LIMS-BPMS Coupling: A Novel Approach for Flexible End-to-End Workflow Automation in Life Science Laboratories, Part 1

Generalized life science automation (LSA) includes all application areas of laboratory automation, i.e., healthcare, pharmaceutical development, chemistry, and biology. The connection of all dependent activities and subprocesses, which influence results and process quality, leads to complex end-to-end processes. The complexity is derived, for example, from dependencies between resulting analytical data and potentially possible changes (production, transport, storage, and application). The complex workflows of the R&D processes often have relatively short lifecycles. For economic reasons, these processes are not always desirable in regard to overall process automation and systems integration. However, there is considerable pressure for closed-loop process control, especially in the case of complex experiments with high material dependencies.

This article describes a new approach to flexible workflow automation based on a standardized graphical process notation. Business process management (BPM)-based workflow control for life science automation controls fully automated subprocesses, semiautomated, and manual activities using one process model. Improving the automation does not mean that the processes are performed fully automatically by machines. The approach focuses on comprehensive IT support for process control including human tasks. The objectives of automation for subprocesses can follow economic criteria, e.g., the fast and reproducible execution of several high-throughput applications.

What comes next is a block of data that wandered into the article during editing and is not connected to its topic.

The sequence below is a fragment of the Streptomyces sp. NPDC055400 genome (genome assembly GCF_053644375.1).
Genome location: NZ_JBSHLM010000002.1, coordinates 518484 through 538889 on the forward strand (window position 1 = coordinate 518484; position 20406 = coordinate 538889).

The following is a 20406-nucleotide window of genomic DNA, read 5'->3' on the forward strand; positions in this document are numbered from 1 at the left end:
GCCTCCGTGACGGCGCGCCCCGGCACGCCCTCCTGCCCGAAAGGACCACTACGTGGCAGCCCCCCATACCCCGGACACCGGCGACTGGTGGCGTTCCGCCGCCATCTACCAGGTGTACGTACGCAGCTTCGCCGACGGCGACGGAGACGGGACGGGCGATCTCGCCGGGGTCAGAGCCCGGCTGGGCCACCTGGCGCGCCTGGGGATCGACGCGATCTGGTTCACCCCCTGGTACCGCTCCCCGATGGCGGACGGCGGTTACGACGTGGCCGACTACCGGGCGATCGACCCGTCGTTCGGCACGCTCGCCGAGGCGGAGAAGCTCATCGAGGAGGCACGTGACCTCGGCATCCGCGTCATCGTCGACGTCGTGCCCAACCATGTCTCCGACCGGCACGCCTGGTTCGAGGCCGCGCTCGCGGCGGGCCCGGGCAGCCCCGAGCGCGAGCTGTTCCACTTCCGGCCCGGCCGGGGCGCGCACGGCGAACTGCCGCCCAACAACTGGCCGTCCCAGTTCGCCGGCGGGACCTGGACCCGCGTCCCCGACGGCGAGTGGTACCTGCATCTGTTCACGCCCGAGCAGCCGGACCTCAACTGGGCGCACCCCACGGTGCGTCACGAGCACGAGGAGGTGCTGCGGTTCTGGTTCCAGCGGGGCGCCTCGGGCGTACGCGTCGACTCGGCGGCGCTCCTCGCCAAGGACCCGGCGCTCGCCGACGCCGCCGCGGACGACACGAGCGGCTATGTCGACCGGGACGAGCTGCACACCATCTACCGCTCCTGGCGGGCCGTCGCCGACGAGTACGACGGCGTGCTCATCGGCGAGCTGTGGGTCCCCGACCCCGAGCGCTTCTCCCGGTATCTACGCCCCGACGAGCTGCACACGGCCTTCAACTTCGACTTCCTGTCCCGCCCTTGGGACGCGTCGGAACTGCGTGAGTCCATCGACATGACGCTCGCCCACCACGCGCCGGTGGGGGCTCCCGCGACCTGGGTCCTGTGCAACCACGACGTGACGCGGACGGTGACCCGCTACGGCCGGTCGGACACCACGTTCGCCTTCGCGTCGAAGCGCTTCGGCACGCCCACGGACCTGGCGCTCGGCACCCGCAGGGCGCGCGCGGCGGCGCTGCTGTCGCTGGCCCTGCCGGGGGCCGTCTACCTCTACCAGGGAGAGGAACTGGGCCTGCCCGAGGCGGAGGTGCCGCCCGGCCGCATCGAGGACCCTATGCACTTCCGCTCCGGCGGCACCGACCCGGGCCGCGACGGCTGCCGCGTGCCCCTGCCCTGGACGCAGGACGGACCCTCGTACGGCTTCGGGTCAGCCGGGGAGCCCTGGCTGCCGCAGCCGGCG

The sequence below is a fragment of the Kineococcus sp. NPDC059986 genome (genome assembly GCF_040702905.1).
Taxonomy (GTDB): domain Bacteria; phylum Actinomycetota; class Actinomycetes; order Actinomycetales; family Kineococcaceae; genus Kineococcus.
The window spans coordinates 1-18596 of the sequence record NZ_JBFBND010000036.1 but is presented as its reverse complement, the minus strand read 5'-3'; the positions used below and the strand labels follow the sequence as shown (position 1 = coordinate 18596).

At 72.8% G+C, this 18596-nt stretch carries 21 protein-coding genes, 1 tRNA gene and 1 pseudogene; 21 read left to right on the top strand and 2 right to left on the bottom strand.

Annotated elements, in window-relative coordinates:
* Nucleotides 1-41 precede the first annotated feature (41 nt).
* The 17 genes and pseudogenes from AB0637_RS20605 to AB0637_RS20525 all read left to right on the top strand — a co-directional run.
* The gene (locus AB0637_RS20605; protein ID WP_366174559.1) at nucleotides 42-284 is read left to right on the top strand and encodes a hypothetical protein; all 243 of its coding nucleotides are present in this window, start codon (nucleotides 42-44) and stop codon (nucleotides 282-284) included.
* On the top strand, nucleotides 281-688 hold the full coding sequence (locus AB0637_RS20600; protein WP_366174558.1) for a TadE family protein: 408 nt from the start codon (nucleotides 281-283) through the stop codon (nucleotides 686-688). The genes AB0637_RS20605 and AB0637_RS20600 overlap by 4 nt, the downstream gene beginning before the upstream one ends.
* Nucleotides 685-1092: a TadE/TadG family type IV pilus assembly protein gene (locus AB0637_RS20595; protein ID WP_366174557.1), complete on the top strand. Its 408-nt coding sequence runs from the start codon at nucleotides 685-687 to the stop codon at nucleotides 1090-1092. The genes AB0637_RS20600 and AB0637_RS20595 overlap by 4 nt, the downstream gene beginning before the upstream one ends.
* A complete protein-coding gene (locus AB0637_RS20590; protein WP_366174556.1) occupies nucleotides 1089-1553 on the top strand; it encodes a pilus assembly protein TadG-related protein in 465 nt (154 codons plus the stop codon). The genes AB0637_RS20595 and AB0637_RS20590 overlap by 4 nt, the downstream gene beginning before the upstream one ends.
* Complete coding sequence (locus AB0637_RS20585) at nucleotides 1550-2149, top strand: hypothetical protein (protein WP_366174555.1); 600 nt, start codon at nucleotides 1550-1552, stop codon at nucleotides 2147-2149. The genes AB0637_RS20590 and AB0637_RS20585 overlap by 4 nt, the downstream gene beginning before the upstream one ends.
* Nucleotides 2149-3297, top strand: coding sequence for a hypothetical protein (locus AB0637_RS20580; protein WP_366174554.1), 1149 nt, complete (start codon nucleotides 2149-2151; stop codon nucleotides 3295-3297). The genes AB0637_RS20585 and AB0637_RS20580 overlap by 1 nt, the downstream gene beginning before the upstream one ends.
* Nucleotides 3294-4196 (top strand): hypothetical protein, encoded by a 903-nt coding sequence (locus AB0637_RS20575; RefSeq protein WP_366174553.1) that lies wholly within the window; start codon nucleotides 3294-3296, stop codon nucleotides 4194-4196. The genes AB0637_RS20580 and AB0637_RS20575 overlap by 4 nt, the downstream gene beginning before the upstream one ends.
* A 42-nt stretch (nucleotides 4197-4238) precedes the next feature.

The documentation that accompanies the process is very important in the application domain. On the one hand, various regulatory bodies (i.e., GLP and FDA) require complete documentation to meet the obligation of proof. On the other hand, systematic research and development benefits from accurate process records and archives. The support and control of documentation tasks are part of the workflow development.

This article focuses on the synergy of process-driven applications carried out by business process management systems (BPMS) and generic process documentation platforms using the example of a laboratory information management system (LIMS).

Advanced BPM for life science automation

Standardized global process control